Besides their field of orientation, the difference between “regular” universities and the polytechnics is that the former are cantonal institutions while the latter two are federal — both in terms of administration and funding.

In addition, there is a number of specialised universities  of applied sciences, as well as teacher training colleges.

A significant number of Swiss universities are highly ranked, with some, like Zurich’s polytechnic institute (ETH), positioned among the top schools worldwide and in the first place in continental Europe.

Because of their reputation for high-quality education, scores of international students apply to one of these schools each year, according to the Federal Statistical Office (FSO).

At the start of the 2020 academic year (the last data available), nearly 12,300 new international students enrolled in Swiss universities — 4 percent more than in the previous year — despite the Covid pandemic and travel restrictions.   

EXPLAINED: How can foreigners get into a Swiss university?

As the article linked above explains, “overall, the cost of studying in Switzerland is much lower than at top universities in the UK or the United States, but foreign students pay a significantly higher tuition than locals”.

The reason is that Swiss universities are public, which means they are partly supported by tax revenue, so people who don’t reside in Switzerland have to shell out more money to study here.

As a general indication, in 2021,  foreign Bachelor students at the University of St. Gallen had to pay a semester fee which is 2.5 times higher than that of Swiss residents — 3,129 francs compared to 1,229 francs.

In the Masters program, the ratio was 2.3 (3,329 francs against 1,429 francs).

At the University of Italian Switzerland in Lugano, the most expensive in the country, foreign students paid double, or 4,000 francs.

READ MORE : How much universities in Switzerland charge foreigners compared to locals

But that’s not all : Apart from the tuition and additional fees for study-associated materials, you will have to pay rent for housing where you will live, as well as for meals, public transport, the obligatory health insurance policy, and whatever other miscellaneous costs you may incur.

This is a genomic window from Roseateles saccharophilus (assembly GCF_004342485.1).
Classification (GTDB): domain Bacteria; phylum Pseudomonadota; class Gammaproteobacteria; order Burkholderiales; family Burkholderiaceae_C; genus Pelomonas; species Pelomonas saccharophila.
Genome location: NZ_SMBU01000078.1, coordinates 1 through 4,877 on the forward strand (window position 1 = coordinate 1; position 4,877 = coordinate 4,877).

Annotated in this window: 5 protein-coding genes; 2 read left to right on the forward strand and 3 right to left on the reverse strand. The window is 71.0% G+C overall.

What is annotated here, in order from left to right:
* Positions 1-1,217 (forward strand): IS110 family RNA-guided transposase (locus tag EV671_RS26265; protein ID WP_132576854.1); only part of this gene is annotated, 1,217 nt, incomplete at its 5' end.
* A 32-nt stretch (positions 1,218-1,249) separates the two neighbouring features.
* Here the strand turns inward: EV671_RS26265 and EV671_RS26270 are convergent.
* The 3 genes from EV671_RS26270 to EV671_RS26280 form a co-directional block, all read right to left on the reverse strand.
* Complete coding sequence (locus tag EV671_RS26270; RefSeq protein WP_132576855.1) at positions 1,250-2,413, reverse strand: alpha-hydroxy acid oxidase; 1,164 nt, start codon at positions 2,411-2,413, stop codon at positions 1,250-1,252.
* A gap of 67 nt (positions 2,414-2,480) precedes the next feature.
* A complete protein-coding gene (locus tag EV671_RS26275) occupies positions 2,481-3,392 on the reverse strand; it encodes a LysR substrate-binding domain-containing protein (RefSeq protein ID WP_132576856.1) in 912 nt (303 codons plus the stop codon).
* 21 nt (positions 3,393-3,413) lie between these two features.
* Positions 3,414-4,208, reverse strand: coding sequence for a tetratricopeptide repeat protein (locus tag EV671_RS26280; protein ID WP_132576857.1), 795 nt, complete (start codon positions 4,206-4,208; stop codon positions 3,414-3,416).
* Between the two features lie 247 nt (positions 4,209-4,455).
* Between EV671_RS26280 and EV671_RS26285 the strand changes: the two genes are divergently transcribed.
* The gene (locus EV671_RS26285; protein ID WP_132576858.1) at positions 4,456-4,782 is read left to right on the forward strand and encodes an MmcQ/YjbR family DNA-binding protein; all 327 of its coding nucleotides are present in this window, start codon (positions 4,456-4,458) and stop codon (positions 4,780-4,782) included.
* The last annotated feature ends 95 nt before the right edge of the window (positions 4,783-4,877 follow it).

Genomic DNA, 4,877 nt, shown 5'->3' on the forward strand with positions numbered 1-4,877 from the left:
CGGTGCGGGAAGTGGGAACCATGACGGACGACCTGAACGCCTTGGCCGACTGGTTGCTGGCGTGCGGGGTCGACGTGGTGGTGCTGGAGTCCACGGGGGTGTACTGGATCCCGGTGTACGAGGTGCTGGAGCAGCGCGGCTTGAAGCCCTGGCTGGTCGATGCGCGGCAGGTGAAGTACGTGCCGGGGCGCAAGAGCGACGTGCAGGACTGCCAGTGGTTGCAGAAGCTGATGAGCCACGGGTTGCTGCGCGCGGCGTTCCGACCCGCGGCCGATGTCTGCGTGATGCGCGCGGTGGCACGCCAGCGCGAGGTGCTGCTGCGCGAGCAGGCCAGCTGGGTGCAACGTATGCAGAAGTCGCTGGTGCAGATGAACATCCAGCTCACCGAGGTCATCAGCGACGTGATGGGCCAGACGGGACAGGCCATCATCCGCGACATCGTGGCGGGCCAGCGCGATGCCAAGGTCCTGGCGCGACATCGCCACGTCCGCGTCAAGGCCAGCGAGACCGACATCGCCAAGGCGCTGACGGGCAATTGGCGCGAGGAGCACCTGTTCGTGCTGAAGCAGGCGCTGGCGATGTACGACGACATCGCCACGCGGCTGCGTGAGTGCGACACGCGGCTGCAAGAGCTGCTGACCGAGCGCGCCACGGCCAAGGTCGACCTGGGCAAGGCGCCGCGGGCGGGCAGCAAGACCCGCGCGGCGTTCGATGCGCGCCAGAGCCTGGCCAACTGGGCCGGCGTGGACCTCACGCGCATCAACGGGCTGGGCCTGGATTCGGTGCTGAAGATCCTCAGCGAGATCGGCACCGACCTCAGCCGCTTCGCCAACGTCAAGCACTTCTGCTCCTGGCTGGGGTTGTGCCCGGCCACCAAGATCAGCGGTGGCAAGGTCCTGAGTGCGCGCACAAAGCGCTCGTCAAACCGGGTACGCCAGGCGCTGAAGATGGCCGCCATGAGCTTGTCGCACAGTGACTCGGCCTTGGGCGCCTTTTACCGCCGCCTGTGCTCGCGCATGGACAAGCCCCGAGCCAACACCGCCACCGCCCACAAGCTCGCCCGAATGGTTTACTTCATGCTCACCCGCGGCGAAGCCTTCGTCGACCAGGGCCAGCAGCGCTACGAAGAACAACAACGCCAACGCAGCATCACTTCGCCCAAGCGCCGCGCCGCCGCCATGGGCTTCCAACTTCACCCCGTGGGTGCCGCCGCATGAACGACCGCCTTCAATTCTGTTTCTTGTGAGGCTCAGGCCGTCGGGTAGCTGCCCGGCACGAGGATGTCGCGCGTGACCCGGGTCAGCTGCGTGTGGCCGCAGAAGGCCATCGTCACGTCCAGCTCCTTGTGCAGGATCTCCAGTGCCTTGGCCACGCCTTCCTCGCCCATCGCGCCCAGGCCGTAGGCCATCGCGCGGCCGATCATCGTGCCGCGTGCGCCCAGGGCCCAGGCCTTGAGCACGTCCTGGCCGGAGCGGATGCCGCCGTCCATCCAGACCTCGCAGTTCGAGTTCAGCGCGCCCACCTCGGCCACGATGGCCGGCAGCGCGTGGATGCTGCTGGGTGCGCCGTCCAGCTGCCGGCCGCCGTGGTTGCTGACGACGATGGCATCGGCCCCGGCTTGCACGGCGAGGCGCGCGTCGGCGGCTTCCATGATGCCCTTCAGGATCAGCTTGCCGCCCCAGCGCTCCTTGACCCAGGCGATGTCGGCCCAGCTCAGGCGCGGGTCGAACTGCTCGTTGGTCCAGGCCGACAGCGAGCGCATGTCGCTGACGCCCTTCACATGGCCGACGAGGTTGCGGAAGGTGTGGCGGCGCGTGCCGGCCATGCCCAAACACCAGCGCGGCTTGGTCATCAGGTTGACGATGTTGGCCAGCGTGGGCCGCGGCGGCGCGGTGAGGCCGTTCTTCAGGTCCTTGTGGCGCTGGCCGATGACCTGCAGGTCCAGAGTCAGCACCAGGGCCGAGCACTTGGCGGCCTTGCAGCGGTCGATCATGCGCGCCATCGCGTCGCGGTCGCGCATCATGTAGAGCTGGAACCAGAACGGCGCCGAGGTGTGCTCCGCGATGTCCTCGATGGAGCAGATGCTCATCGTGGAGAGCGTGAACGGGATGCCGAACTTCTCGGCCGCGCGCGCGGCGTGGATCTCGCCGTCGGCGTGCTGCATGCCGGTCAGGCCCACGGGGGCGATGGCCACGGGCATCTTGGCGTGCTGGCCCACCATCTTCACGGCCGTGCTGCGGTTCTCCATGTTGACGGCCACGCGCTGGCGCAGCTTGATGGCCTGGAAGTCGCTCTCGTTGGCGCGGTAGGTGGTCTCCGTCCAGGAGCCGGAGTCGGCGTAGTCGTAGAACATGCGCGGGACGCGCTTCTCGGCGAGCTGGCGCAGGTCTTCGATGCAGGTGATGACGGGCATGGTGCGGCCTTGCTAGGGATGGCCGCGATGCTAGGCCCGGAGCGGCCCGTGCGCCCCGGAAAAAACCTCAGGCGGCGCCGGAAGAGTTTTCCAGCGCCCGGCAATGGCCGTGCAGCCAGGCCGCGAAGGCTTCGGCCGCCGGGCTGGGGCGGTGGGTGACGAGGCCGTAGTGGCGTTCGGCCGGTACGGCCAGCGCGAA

Speaking of health policy, whether or not you need to buy one in Switzerland depends on where you came from and what kind of plan you have in your home country:

Do foreign students in Switzerland need to get a Swiss health insurance policy?

Are foreign students entitled to Swiss financial aid?

The expectation is that anyone from abroad should support themselves financially while studying in Switzerland.

But that is often not the case.

In such situations, international students can get some financial assistance from  the Federal Commission for Scholarships for Foreign Students (FCS).

The list of those eligible to apply is, however, limited to some postgraduate candidates and researchers from certain countries.

To check whether your nation is eligible for the programme, you can contact the Swiss Embassy or consulate in your home country.

Individual universities also offer some assistance.

University of Geneva, for instance, offers a stipend, designed especially for students who cannot benefit from the cantonal scholarship, including foreigners.

This site explains who is entitled to such assistance and how to apply.

As for ETH in Zurich, it offers some funds for both Bachelor and Masters-level students from abroad.

The conditions are outlined in this PDF document.

The situation is similar at ETH’s sister institution, the Federal Polytechnic Institute of Lausanne (EPFL), which offers help for foreign students who fulfill certain criteria.

Most other Swiss universities also have some sort of programmes to help foreign students financially, although none will offer enough money to help finance studies 100 percent.

 It is best to contact your university directly to find out what, if any, financial aid is available to foreign students, and under what conditions.